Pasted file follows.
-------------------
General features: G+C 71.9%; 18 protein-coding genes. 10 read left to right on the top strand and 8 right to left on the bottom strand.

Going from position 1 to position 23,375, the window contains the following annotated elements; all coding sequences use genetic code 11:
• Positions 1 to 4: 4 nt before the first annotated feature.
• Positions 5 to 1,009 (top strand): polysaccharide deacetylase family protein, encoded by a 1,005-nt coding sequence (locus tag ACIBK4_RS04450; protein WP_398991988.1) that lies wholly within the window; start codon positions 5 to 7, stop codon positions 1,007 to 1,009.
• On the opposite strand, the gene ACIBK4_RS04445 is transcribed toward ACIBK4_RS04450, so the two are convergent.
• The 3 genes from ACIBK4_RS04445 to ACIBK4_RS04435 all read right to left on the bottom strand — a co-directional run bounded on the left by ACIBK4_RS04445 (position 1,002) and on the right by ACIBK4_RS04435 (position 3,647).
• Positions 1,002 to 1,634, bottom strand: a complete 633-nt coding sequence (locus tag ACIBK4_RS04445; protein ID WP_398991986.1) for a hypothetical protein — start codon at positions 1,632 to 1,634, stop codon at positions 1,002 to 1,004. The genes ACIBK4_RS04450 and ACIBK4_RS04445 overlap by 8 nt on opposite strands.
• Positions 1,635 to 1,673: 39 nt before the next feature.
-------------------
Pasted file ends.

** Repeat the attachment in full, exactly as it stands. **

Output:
General features: G+C 71.9%; 18 protein-coding genes. 10 read left to right on the top strand and 8 right to left on the bottom strand.

Going from position 1 to position 23,375, the window contains the following annotated elements; all coding sequences use genetic code 11:
• Positions 1 to 4: 4 nt before the first annotated feature.
• Positions 5 to 1,009 (top strand): polysaccharide deacetylase family protein, encoded by a 1,005-nt coding sequence (locus tag ACIBK4_RS04450; protein WP_398991988.1) that lies wholly within the window; start codon positions 5 to 7, stop codon positions 1,007 to 1,009.
• On the opposite strand, the gene ACIBK4_RS04445 is transcribed toward ACIBK4_RS04450, so the two are convergent.
• The 3 genes from ACIBK4_RS04445 to ACIBK4_RS04435 all read right to left on the bottom strand — a co-directional run bounded on the left by ACIBK4_RS04445 (position 1,002) and on the right by ACIBK4_RS04435 (position 3,647).
• Positions 1,002 to 1,634, bottom strand: a complete 633-nt coding sequence (locus tag ACIBK4_RS04445; protein ID WP_398991986.1) for a hypothetical protein — start codon at positions 1,632 to 1,634, stop codon at positions 1,002 to 1,004. The genes ACIBK4_RS04450 and ACIBK4_RS04445 overlap by 8 nt on opposite strands.
• Positions 1,635 to 1,673: 39 nt before the next feature.